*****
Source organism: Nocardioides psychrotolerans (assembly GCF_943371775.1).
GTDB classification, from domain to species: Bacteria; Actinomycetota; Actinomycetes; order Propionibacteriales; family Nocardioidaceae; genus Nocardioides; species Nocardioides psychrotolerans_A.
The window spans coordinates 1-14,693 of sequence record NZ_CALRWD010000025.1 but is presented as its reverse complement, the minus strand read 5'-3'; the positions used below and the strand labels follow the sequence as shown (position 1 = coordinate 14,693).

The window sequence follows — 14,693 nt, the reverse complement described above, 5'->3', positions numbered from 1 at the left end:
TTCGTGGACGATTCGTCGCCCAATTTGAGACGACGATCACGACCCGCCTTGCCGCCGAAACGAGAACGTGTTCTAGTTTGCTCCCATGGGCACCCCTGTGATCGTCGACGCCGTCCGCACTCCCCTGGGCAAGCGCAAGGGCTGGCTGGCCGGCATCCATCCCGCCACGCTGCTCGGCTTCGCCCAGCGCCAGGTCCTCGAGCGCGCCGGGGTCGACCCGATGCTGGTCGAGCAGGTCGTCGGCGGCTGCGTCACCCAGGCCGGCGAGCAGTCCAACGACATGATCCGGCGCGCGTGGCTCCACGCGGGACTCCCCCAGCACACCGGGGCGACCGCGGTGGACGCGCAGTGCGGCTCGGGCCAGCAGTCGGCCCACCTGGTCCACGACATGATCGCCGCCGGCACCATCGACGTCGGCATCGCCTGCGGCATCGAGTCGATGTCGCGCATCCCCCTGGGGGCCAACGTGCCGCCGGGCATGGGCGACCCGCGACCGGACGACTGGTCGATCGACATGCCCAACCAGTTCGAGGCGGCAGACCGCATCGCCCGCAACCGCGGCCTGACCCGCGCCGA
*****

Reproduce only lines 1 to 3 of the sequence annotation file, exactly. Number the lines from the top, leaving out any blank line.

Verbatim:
Source organism: Nocardioides psychrotolerans (assembly GCF_943371775.1).
GTDB classification, from domain to species: Bacteria; Actinomycetota; Actinomycetes; order Propionibacteriales; family Nocardioidaceae; genus Nocardioides; species Nocardioides psychrotolerans_A.
The window spans coordinates 1-14,693 of sequence record NZ_CALRWD010000025.1 but is presented as its reverse complement, the minus strand read 5'-3'; the positions used below and the strand labels follow the sequence as shown (position 1 = coordinate 14,693).